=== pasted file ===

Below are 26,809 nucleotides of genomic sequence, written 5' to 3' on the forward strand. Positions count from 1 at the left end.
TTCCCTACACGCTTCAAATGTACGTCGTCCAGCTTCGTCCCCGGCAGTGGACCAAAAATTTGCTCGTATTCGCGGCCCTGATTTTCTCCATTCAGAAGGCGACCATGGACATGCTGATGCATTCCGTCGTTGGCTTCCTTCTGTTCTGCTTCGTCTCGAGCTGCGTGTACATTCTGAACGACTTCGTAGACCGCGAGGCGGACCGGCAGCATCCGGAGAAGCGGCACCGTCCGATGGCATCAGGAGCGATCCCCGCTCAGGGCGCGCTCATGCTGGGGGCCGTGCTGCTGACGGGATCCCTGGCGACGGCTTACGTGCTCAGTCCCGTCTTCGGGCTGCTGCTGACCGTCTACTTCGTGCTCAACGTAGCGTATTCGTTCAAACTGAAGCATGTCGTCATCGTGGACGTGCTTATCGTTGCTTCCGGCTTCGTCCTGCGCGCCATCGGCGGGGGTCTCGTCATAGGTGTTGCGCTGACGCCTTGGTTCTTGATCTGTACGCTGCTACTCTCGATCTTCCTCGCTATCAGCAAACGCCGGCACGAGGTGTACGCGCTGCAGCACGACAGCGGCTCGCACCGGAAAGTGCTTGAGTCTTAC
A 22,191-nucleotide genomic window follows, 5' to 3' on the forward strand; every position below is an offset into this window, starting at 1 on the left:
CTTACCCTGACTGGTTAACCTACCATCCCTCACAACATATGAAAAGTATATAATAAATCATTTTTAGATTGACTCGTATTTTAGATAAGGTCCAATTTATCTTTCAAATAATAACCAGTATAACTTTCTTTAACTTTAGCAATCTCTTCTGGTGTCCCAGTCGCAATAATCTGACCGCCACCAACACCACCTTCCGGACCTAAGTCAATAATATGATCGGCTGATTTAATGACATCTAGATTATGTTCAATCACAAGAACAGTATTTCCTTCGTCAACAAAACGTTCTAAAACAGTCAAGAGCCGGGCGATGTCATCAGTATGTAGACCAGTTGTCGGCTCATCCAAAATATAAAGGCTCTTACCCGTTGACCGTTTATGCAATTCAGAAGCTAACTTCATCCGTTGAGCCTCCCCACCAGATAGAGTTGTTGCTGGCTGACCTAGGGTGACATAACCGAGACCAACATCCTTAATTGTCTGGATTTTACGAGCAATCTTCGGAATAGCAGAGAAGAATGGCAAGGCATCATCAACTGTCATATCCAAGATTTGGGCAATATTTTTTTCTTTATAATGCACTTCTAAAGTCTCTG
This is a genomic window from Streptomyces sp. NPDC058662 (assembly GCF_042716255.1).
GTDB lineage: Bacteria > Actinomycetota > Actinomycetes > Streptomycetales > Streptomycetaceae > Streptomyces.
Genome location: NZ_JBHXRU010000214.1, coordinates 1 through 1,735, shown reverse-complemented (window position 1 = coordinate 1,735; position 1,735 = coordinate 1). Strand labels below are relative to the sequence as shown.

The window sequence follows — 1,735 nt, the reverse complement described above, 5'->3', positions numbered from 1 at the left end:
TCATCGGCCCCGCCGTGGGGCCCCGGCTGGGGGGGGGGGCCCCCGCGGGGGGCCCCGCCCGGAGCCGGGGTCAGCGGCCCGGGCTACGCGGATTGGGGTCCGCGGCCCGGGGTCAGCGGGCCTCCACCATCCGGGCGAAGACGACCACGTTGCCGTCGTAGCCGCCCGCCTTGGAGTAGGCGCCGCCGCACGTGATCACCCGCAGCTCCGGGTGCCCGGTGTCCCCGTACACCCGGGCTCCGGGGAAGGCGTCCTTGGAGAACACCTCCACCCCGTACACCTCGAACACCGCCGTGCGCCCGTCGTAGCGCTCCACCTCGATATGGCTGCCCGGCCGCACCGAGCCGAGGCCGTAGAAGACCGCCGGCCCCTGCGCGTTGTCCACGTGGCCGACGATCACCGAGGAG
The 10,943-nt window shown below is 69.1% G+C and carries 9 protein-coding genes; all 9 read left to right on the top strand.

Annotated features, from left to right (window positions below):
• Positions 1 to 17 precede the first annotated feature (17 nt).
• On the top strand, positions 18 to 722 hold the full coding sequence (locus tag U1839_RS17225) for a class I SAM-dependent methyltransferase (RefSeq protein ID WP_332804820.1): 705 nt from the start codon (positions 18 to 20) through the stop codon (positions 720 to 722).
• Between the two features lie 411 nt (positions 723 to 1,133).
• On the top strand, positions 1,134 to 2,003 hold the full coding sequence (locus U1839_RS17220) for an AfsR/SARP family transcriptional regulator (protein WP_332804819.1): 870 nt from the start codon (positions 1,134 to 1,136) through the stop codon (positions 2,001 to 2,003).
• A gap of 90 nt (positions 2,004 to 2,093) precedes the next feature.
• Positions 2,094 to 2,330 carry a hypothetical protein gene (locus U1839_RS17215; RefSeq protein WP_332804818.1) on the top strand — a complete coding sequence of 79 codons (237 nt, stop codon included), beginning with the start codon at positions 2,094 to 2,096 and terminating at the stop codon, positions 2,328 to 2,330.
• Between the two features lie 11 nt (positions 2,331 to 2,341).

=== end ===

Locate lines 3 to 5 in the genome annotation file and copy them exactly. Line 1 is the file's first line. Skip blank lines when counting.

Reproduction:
A 22,191-nucleotide genomic window follows, 5' to 3' on the forward strand; every position below is an offset into this window, starting at 1 on the left:
CTTACCCTGACTGGTTAACCTACCATCCCTCACAACATATGAAAAGTATATAATAAATCATTTTTAGATTGACTCGTATTTTAGATAAGGTCCAATTTATCTTTCAAATAATAACCAGTATAACTTTCTTTAACTTTAGCAATCTCTTCTGGTGTCCCAGTCGCAATAATCTGACCGCCACCAACACCACCTTCCGGACCTAAGTCAATAATATGATCGGCTGATTTAATGACATCTAGATTATGTTCAATCACAAGAACAGTATTTCCTTCGTCAACAAAACGTTCTAAAACAGTCAAGAGCCGGGCGATGTCATCAGTATGTAGACCAGTTGTCGGCTCATCCAAAATATAAAGGCTCTTACCCGTTGACCGTTTATGCAATTCAGAAGCTAACTTCATCCGTTGAGCCTCCCCACCAGATAGAGTTGTTGCTGGCTGACCTAGGGTGACATAACCGAGACCAACATCCTTAATTGTCTGGATTTTACGAGCAATCTTCGGAATAGCAGAGAAGAATGGCAAGGCATCATCAACTGTCATATCCAAGATTTGGGCAATATTTTTTTCTTTATAATGCACTTCTAAAGTCTCTG
This is a genomic window from Streptomyces sp. NPDC058662 (assembly GCF_042716255.1).